When you or a loved one have been arrested or accused of breaking the law, our job is to get your life back. We have the experts, investigators, and experience to deliver the justice you deserve.

The prosecution is working on their case. Who’s working on yours? Let’s get started.
Free Case Review

From Our Clients

What people are saying about us
view all testimonials

Why Choose CBS Law?

BECAUSE RESULTS MEAN EVERYTHING

 

  • Here When You Need Us 24/7

    Life doesn’t stop after 5pm and neither do we.

  • Always Free Consultation

    Free 60 minute consultations, no strings attached.

  • Your Goals Are Our Goals

    Lots of lawyers talk, we listen.

  • Proven Record of Results

    Now’s not the time to take chances. With a 93% trial success rate, we’re ready to get your life back.

img

COMMITTED CRIMINAL DEFENse

Results. Not Promises.

Are you or a loved one facing criminal charges? You deserve the best criminal lawyer available. Chris Bou Saeed can help.

Free Case Review

Frequently Asked Questions

Answers from Our Los Angeles Criminal Defense Lawyer
Ask a Question

Anytime you’re facing potential criminal charges, you need an attorney because you will be investigated by the police and prosecuted by an attorney called a prosecutor. The police and prosecutor’s job is to convict you of a crime. Without a skilled attorney by your side, you will be at a huge disadvantage fighting a system designed to convict you and take away your freedom.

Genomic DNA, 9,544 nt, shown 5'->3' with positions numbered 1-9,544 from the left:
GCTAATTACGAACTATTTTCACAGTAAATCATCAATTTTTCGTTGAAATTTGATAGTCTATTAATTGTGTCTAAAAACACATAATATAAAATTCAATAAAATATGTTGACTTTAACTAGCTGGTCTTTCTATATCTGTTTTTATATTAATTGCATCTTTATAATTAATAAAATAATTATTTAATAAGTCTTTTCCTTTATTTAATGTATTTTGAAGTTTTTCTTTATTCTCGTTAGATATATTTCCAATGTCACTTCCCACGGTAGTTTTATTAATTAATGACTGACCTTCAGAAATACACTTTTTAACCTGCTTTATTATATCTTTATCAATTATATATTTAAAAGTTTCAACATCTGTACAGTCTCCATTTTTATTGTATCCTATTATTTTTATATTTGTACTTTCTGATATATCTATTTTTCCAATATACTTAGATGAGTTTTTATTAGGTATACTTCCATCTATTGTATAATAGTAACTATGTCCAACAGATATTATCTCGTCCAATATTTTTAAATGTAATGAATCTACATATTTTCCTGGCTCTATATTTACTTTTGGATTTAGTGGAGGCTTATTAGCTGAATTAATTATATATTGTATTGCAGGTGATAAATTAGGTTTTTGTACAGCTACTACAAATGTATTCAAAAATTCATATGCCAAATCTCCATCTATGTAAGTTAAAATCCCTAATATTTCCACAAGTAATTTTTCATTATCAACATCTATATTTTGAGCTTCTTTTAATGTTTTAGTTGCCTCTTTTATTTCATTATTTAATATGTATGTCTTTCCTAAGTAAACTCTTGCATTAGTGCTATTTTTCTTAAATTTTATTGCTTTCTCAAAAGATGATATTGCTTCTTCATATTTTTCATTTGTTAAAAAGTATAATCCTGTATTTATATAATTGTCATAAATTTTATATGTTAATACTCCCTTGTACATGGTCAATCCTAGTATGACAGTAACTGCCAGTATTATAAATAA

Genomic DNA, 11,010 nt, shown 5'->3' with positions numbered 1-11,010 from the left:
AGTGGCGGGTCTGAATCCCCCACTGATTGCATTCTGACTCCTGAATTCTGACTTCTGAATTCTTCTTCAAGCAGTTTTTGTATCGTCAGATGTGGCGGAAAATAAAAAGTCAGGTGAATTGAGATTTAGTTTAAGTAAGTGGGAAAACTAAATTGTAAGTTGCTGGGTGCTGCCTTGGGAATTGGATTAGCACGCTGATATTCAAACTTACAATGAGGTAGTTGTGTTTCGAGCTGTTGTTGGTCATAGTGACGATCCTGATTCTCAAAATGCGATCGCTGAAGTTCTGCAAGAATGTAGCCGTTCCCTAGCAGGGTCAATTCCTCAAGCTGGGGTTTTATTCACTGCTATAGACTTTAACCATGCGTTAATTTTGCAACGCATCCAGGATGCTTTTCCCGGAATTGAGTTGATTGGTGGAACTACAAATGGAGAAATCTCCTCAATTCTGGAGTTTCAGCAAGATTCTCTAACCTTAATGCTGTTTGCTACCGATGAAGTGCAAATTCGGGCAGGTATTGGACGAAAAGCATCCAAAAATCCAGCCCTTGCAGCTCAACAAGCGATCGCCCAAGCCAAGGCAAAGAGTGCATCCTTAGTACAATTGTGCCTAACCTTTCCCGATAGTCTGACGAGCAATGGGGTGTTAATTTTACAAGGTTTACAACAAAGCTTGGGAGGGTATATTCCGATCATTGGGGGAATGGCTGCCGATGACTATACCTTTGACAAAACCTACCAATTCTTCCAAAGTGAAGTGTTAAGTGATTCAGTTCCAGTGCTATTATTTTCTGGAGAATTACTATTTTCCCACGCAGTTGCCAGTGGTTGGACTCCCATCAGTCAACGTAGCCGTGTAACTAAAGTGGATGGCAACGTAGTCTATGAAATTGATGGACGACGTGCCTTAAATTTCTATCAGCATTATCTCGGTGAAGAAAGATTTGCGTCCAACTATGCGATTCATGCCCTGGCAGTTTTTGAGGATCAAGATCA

There’s no magic formula for finding a good attorney. The best thing you can do is to ask around about the attorney’s reputation, check the State Bar website to see if they’ve ever been disciplined, and finally, sit down with the attorney to interview them. Feel free to ask the attorney any question you want – remember, it’s a job interview and you’re the boss! Trust your instincts about whether you can trust the attorney or not.

That said, here is a list of things you should consider when you meet with the attorney:
(1) Does the attorney appear professional and organized?